Prevalence trend of HBV and HCV among blood donors donating blood to Gulu Regional Blood Bank in Gulu District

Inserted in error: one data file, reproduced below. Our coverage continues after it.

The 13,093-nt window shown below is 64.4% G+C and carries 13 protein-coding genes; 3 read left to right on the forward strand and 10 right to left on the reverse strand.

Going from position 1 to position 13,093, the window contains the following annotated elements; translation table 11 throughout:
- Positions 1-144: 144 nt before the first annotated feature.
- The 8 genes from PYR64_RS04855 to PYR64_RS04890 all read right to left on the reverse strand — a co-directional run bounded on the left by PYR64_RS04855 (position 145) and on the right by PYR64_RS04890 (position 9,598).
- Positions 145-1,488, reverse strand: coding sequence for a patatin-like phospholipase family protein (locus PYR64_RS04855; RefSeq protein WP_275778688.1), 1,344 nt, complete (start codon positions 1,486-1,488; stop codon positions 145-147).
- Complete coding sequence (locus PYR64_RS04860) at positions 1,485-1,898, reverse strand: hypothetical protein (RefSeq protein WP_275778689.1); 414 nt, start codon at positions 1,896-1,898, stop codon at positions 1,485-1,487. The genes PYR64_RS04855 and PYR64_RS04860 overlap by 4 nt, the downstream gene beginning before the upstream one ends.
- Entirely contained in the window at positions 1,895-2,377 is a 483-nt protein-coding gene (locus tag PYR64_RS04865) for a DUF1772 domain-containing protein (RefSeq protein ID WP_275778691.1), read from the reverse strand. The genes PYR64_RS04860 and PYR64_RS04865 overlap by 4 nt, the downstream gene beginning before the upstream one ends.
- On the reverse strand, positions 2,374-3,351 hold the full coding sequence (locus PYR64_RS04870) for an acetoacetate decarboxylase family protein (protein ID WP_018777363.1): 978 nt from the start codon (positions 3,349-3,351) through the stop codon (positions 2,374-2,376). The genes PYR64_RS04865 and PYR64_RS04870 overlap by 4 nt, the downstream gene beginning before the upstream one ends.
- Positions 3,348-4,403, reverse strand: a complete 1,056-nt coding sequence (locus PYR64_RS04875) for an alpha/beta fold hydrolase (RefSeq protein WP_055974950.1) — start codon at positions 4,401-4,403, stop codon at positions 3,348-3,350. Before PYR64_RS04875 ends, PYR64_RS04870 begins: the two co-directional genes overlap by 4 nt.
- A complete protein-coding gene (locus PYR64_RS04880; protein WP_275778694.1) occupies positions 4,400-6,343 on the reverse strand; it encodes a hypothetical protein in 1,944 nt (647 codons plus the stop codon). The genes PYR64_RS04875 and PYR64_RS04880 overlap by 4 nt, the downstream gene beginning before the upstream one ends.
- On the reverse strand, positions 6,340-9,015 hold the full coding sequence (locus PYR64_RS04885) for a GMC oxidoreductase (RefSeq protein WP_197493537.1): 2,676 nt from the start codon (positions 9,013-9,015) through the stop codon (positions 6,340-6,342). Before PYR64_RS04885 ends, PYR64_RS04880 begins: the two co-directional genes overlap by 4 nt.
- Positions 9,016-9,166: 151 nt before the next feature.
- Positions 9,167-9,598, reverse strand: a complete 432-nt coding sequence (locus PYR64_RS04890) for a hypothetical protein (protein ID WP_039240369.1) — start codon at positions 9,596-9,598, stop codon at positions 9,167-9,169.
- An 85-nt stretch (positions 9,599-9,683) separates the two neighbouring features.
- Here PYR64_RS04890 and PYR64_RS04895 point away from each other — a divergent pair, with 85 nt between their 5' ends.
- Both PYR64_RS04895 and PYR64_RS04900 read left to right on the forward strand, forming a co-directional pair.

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Blood transfusion is a life-saving therapy but carries the risk of transmission of infections. Screening for hepatitis B and hepatitis C virus is mandatory since they are greatest threats to safety of blood to recipients and the leading cause of deaths and cirrhosis and other abnormalities. The burden of hepatitis B infection is highest in the WHO Western Pacific Region and the WHO African Region, where 116 million and 81 million people, respectively, are chronically infected. Sixty million people are infected in the WHO Eastern Mediterranean Region, 18 million in the WHO South-East Asia Region, 14 million in the WHO European Region and 5 million in the WHO Region of the Americas. Globally, an estimated 58 million people have chronic hepatitis C virus infection, with about 1.5 million new infections occurring per year. WHO estimated that in 2019, approximately 290 000 people died from hepatitis C, mostly from cirrhosis and hepatocellular carcinoma (primary liver cancer). A retrospective analysis of blood donors donating to Gulu regional blood bank between the period of January 2020 and 2021 was conducted to analyze for seropositive of hepatitis B and hepatitis C virus among blood donor of age 18 to 45 years. The association of these diseases with age, blood group, rhesus factors, place of donation and trend between the years were analyzed. From a total 212 blood donors, quarter 57(25%) had serological evidence of at least one of the two pathogens. The overall seroprevalence of hep B and hep C was 12.26% and 12.26% respectively. Among those females had higher prevalence 15.38%, with majority between the age of 18 to 30 years at 12.50%. Donors of blood group A was most common 16.12% and donors from community also had a high seroprevalence 15.69% compared to other places of donation. The overall sero-prevalence of hepatitis B and hepatitis C virus were relatively high at 12.26% and was not statistically significant (p-value 0.60) however, a substantial prevalence of hepatitis B and hepatitis C virus was found among blood donors donating to Gulu Regional Blood Bank
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